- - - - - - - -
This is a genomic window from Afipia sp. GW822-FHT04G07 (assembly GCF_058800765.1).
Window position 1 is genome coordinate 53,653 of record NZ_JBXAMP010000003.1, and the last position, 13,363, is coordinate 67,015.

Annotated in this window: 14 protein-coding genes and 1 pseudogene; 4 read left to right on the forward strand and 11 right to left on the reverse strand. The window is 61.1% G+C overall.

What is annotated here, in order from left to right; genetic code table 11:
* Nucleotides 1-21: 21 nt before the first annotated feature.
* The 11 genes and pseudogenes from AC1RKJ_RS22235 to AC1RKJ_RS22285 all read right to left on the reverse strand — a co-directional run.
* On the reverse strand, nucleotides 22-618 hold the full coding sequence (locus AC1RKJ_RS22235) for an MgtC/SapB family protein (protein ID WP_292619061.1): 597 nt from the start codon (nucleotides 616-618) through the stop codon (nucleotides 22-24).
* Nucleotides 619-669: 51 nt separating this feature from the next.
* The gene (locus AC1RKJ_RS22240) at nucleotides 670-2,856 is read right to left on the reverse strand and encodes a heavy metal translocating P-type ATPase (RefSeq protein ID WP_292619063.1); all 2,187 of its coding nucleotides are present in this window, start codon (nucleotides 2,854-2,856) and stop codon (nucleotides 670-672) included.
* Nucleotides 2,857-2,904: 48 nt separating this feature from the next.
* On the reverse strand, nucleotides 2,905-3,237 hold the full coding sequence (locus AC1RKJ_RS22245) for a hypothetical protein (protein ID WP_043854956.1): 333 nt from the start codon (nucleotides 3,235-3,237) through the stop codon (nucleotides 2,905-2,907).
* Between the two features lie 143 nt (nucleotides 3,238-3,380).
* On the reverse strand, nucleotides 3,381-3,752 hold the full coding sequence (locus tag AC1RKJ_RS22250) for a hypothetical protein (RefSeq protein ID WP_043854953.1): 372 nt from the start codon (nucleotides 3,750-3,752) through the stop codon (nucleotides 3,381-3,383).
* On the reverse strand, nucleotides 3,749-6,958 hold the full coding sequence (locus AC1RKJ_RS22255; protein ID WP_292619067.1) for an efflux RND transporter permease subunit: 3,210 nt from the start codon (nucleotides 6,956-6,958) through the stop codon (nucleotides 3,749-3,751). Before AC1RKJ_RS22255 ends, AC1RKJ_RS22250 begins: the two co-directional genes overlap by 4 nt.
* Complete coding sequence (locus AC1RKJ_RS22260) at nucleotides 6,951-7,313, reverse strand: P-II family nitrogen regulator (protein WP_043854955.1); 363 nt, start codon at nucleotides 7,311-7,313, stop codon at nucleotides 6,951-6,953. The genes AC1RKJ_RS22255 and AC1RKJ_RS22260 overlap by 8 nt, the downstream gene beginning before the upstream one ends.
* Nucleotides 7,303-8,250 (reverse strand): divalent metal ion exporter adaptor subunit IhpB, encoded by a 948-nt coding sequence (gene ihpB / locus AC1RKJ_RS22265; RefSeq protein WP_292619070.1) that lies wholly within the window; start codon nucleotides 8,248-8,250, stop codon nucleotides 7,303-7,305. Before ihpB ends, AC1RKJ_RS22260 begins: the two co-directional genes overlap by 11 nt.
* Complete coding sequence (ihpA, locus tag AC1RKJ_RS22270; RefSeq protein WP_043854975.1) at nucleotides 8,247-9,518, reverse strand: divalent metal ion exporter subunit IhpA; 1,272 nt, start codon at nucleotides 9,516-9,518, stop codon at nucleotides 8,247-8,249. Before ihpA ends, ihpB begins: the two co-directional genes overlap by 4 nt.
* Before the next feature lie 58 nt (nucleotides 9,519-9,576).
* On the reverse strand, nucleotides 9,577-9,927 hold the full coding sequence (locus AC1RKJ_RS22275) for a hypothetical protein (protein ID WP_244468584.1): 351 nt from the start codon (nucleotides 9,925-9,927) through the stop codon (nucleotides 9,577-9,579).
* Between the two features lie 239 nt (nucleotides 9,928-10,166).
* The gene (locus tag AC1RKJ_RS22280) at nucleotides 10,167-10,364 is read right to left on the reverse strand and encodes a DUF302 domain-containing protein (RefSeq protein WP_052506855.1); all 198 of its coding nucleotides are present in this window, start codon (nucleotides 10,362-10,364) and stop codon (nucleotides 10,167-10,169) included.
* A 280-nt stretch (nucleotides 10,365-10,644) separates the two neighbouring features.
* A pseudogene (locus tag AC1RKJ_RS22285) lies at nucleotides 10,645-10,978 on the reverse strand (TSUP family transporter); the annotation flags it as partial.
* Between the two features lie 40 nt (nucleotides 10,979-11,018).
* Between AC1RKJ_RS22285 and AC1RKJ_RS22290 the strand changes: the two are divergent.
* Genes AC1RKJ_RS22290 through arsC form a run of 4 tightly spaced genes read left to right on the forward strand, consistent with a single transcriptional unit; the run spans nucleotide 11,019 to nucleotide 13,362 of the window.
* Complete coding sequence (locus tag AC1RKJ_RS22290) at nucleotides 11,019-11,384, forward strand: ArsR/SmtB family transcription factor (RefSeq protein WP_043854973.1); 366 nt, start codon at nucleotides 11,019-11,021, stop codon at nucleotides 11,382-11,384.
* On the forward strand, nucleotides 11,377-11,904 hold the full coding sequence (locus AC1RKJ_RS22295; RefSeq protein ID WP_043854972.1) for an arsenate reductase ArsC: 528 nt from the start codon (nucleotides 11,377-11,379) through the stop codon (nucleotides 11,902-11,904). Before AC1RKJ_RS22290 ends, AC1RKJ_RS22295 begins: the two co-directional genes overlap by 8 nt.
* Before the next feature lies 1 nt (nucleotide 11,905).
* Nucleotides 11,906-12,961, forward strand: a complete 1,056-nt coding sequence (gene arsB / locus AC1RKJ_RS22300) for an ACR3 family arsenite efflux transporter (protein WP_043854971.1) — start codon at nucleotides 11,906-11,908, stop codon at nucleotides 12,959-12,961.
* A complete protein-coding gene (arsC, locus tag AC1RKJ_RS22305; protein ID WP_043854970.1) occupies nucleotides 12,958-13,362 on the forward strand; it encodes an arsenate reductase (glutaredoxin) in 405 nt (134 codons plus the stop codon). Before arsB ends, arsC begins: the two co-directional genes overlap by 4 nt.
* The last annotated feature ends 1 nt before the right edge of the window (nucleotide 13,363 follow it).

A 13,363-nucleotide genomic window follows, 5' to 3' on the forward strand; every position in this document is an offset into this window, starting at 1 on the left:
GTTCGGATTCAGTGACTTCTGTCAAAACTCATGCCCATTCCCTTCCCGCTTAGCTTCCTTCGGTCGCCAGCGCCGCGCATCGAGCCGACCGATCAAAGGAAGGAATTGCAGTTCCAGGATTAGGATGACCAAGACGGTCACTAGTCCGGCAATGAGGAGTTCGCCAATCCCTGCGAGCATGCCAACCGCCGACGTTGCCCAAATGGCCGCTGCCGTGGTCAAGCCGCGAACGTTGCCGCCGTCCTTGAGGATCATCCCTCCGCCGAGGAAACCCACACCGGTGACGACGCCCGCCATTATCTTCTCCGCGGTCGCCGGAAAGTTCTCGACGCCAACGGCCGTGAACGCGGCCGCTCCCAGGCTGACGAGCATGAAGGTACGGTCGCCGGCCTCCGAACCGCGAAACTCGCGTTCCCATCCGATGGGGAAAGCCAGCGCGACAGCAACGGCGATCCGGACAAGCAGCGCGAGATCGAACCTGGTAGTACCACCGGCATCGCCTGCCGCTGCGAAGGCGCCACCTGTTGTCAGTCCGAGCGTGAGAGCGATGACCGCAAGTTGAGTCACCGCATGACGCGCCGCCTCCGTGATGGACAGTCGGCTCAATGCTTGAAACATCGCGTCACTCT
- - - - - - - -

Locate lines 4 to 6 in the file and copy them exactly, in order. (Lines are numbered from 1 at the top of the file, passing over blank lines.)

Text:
What is annotated here, in order from left to right; genetic code table 11:
* Nucleotides 1-21: 21 nt before the first annotated feature.
* The 11 genes and pseudogenes from AC1RKJ_RS22235 to AC1RKJ_RS22285 all read right to left on the reverse strand — a co-directional run.